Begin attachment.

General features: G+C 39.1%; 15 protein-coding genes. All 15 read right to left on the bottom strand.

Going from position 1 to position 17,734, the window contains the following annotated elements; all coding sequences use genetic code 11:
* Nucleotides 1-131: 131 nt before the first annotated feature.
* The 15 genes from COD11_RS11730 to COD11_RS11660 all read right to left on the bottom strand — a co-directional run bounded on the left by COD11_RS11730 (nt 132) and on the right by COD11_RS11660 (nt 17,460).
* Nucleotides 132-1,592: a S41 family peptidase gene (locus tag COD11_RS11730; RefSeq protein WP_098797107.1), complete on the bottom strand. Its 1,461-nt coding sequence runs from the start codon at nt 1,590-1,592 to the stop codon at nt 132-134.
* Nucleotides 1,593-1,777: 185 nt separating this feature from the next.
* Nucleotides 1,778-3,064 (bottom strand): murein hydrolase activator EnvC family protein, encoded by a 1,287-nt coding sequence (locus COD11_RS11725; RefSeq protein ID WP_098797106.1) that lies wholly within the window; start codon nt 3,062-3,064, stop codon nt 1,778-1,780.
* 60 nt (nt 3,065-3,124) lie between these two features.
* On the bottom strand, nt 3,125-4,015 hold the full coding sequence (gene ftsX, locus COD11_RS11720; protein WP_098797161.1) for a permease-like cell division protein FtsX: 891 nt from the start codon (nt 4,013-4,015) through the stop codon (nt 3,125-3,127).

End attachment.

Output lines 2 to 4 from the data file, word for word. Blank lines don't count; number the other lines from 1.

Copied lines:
Going from position 1 to position 17,734, the window contains the following annotated elements; all coding sequences use genetic code 11:
* Nucleotides 1-131: 131 nt before the first annotated feature.
* The 15 genes from COD11_RS11730 to COD11_RS11660 all read right to left on the bottom strand — a co-directional run bounded on the left by COD11_RS11730 (nt 132) and on the right by COD11_RS11660 (nt 17,460).